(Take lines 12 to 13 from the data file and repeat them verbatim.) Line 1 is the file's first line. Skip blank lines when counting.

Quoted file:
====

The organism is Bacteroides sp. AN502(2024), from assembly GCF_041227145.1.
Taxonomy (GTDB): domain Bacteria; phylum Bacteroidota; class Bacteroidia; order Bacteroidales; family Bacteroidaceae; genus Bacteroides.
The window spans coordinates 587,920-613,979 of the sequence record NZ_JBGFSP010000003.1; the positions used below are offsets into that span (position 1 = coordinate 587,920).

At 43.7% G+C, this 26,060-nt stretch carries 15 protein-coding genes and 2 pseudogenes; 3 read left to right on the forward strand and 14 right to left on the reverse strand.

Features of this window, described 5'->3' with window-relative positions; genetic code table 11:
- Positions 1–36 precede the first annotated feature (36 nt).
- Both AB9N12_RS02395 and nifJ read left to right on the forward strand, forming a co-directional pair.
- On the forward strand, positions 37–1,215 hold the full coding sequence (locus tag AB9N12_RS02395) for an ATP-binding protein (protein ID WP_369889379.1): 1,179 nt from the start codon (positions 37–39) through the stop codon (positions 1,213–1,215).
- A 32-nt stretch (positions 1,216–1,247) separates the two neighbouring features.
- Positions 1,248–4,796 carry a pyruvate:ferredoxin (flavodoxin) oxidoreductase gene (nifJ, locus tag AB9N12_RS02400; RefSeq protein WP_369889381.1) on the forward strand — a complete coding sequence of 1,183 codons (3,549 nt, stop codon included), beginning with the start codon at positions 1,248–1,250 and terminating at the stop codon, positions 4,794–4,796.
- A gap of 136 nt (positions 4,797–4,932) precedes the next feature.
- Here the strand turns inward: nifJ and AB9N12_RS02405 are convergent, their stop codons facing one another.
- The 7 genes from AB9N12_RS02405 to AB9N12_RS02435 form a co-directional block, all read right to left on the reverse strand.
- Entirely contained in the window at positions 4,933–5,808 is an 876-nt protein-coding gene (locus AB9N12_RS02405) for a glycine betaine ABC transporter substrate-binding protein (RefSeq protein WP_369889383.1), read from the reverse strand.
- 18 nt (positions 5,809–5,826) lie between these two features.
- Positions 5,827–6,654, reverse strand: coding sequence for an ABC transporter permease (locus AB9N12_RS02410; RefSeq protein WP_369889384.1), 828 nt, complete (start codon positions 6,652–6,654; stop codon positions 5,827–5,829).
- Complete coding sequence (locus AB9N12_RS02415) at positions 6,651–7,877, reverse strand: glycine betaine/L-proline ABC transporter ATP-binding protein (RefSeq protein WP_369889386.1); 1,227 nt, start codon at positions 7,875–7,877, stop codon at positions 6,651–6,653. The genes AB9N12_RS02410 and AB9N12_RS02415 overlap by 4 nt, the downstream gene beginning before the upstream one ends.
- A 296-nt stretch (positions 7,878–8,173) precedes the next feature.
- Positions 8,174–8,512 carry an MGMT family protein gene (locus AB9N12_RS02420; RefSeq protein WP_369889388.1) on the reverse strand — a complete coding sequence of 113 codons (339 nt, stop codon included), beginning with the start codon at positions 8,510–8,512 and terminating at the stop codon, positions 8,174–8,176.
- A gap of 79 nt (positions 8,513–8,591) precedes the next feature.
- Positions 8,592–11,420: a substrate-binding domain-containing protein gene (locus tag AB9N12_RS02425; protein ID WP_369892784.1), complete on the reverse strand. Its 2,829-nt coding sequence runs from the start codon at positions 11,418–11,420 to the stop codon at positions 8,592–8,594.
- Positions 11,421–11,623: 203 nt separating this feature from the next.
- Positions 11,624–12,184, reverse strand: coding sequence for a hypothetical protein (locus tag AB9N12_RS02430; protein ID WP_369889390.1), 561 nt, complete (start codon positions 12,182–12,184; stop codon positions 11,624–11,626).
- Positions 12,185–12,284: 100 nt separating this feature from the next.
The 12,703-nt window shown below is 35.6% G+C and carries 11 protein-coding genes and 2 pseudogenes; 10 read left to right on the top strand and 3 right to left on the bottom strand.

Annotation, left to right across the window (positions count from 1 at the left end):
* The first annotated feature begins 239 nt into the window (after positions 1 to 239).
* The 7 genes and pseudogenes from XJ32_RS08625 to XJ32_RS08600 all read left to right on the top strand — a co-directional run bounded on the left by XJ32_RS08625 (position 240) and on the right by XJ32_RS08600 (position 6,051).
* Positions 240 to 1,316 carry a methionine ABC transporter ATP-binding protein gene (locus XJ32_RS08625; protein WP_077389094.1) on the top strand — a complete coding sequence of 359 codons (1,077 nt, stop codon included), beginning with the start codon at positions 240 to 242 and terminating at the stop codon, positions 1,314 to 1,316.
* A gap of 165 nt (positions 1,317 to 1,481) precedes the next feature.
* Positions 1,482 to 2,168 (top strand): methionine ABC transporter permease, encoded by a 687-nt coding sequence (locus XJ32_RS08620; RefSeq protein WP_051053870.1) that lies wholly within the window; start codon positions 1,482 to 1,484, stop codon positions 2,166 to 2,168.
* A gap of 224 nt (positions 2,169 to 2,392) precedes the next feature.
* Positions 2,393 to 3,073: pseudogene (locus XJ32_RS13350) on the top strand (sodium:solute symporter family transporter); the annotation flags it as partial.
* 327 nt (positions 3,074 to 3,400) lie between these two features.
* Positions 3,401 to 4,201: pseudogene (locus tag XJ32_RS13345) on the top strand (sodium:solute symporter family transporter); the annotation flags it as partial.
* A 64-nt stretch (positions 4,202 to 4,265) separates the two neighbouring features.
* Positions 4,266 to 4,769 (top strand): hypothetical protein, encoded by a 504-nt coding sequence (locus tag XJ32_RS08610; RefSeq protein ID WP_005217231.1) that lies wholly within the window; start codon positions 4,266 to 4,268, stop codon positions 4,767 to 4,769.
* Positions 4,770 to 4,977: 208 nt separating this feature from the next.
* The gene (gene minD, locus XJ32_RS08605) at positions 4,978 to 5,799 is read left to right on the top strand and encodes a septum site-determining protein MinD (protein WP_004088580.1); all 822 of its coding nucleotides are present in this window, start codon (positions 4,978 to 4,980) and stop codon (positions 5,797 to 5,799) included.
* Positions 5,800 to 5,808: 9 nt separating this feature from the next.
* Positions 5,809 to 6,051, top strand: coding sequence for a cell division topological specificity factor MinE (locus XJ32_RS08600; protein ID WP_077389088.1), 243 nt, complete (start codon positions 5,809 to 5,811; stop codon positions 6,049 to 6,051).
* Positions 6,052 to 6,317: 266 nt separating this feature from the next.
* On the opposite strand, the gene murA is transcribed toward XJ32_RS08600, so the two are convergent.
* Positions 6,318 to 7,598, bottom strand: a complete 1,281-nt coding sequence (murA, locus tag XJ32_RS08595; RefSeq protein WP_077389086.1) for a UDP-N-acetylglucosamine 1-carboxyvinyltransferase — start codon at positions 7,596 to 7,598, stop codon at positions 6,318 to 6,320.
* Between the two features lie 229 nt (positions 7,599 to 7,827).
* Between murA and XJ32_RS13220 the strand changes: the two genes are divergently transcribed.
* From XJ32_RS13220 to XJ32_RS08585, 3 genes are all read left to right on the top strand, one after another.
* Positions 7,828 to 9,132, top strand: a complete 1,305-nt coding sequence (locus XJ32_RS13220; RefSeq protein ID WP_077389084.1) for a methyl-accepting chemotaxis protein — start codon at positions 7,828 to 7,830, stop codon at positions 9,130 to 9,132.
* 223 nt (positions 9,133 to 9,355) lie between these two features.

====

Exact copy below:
- Here the strand turns inward: nifJ and AB9N12_RS02405 are convergent, their stop codons facing one another.
- The 7 genes from AB9N12_RS02405 to AB9N12_RS02435 form a co-directional block, all read right to left on the reverse strand.